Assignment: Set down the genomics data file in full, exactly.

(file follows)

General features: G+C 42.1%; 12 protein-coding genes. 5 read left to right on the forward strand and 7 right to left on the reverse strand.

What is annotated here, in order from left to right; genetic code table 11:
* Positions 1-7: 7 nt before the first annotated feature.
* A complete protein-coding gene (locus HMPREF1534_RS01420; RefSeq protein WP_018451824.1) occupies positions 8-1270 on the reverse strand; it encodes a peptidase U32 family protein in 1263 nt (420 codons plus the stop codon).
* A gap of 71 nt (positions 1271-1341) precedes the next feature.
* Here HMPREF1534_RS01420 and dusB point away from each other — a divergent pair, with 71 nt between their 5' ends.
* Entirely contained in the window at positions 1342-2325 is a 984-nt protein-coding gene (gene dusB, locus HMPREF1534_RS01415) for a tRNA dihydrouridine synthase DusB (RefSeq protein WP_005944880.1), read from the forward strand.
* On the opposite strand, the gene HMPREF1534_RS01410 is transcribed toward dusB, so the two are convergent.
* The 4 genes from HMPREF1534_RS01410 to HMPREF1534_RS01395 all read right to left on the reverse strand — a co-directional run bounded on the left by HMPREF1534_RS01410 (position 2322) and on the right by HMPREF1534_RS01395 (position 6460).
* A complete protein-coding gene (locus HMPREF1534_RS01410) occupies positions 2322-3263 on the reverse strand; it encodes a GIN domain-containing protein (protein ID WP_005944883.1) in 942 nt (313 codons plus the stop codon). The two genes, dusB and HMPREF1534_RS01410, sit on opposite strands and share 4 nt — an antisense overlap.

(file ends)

General features: G+C 42.1%; 12 protein-coding genes. 5 read left to right on the forward strand and 7 right to left on the reverse strand.

What is annotated here, in order from left to right; genetic code table 11:
* Positions 1-7: 7 nt before the first annotated feature.
* A complete protein-coding gene (locus HMPREF1534_RS01420; RefSeq protein WP_018451824.1) occupies positions 8-1270 on the reverse strand; it encodes a peptidase U32 family protein in 1263 nt (420 codons plus the stop codon).
* A gap of 71 nt (positions 1271-1341) precedes the next feature.
* Here HMPREF1534_RS01420 and dusB point away from each other — a divergent pair, with 71 nt between their 5' ends.
* Entirely contained in the window at positions 1342-2325 is a 984-nt protein-coding gene (gene dusB, locus HMPREF1534_RS01415) for a tRNA dihydrouridine synthase DusB (RefSeq protein WP_005944880.1), read from the forward strand.
* On the opposite strand, the gene HMPREF1534_RS01410 is transcribed toward dusB, so the two are convergent.
* The 4 genes from HMPREF1534_RS01410 to HMPREF1534_RS01395 all read right to left on the reverse strand — a co-directional run bounded on the left by HMPREF1534_RS01410 (position 2322) and on the right by HMPREF1534_RS01395 (position 6460).
* A complete protein-coding gene (locus HMPREF1534_RS01410) occupies positions 2322-3263 on the reverse strand; it encodes a GIN domain-containing protein (protein ID WP_005944883.1) in 942 nt (313 codons plus the stop codon). The two genes, dusB and HMPREF1534_RS01410, sit on opposite strands and share 4 nt — an antisense overlap.